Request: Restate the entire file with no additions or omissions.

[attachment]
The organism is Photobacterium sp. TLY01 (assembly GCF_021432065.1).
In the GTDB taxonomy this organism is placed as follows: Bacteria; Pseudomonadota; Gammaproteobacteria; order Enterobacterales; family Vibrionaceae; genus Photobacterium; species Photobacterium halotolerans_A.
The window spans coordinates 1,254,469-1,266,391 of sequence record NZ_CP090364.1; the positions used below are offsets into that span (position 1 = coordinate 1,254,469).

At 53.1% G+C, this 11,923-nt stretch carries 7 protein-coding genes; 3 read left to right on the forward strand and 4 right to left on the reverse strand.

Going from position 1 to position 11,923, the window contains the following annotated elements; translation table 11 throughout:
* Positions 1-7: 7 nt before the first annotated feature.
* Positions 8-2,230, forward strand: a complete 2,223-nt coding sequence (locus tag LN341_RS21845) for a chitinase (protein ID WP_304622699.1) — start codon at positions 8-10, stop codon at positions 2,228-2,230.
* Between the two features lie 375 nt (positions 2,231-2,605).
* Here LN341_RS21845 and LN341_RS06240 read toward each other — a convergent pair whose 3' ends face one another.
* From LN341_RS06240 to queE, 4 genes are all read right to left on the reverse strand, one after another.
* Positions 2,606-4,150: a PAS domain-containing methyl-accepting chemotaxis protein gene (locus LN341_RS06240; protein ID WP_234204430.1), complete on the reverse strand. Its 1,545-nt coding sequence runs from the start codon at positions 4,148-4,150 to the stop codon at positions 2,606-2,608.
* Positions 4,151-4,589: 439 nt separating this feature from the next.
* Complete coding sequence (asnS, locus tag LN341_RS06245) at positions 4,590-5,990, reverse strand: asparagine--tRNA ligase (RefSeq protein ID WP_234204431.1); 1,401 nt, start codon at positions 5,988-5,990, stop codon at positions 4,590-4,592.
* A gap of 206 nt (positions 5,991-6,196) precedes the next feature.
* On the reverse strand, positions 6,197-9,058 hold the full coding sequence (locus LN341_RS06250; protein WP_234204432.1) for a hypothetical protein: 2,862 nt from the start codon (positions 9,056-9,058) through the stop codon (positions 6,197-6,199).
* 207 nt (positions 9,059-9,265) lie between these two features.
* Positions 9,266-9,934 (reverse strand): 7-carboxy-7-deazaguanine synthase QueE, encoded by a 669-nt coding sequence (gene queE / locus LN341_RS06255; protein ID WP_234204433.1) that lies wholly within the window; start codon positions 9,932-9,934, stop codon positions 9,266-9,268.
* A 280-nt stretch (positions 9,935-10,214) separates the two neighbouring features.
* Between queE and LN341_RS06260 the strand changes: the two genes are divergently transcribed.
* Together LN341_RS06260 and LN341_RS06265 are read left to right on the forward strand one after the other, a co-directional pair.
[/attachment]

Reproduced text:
The organism is Photobacterium sp. TLY01 (assembly GCF_021432065.1).
In the GTDB taxonomy this organism is placed as follows: Bacteria; Pseudomonadota; Gammaproteobacteria; order Enterobacterales; family Vibrionaceae; genus Photobacterium; species Photobacterium halotolerans_A.
The window spans coordinates 1,254,469-1,266,391 of sequence record NZ_CP090364.1; the positions used below are offsets into that span (position 1 = coordinate 1,254,469).

At 53.1% G+C, this 11,923-nt stretch carries 7 protein-coding genes; 3 read left to right on the forward strand and 4 right to left on the reverse strand.

Going from position 1 to position 11,923, the window contains the following annotated elements; translation table 11 throughout:
* Positions 1-7: 7 nt before the first annotated feature.
* Positions 8-2,230, forward strand: a complete 2,223-nt coding sequence (locus tag LN341_RS21845) for a chitinase (protein ID WP_304622699.1) — start codon at positions 8-10, stop codon at positions 2,228-2,230.
* Between the two features lie 375 nt (positions 2,231-2,605).
* Here LN341_RS21845 and LN341_RS06240 read toward each other — a convergent pair whose 3' ends face one another.
* From LN341_RS06240 to queE, 4 genes are all read right to left on the reverse strand, one after another.
* Positions 2,606-4,150: a PAS domain-containing methyl-accepting chemotaxis protein gene (locus LN341_RS06240; protein ID WP_234204430.1), complete on the reverse strand. Its 1,545-nt coding sequence runs from the start codon at positions 4,148-4,150 to the stop codon at positions 2,606-2,608.
* Positions 4,151-4,589: 439 nt separating this feature from the next.
* Complete coding sequence (asnS, locus tag LN341_RS06245) at positions 4,590-5,990, reverse strand: asparagine--tRNA ligase (RefSeq protein ID WP_234204431.1); 1,401 nt, start codon at positions 5,988-5,990, stop codon at positions 4,590-4,592.
* A gap of 206 nt (positions 5,991-6,196) precedes the next feature.
* On the reverse strand, positions 6,197-9,058 hold the full coding sequence (locus LN341_RS06250; protein WP_234204432.1) for a hypothetical protein: 2,862 nt from the start codon (positions 9,056-9,058) through the stop codon (positions 6,197-6,199).
* 207 nt (positions 9,059-9,265) lie between these two features.
* Positions 9,266-9,934 (reverse strand): 7-carboxy-7-deazaguanine synthase QueE, encoded by a 669-nt coding sequence (gene queE / locus LN341_RS06255; protein ID WP_234204433.1) that lies wholly within the window; start codon positions 9,932-9,934, stop codon positions 9,266-9,268.
* A 280-nt stretch (positions 9,935-10,214) separates the two neighbouring features.
* Between queE and LN341_RS06260 the strand changes: the two genes are divergently transcribed.
* Together LN341_RS06260 and LN341_RS06265 are read left to right on the forward strand one after the other, a co-directional pair.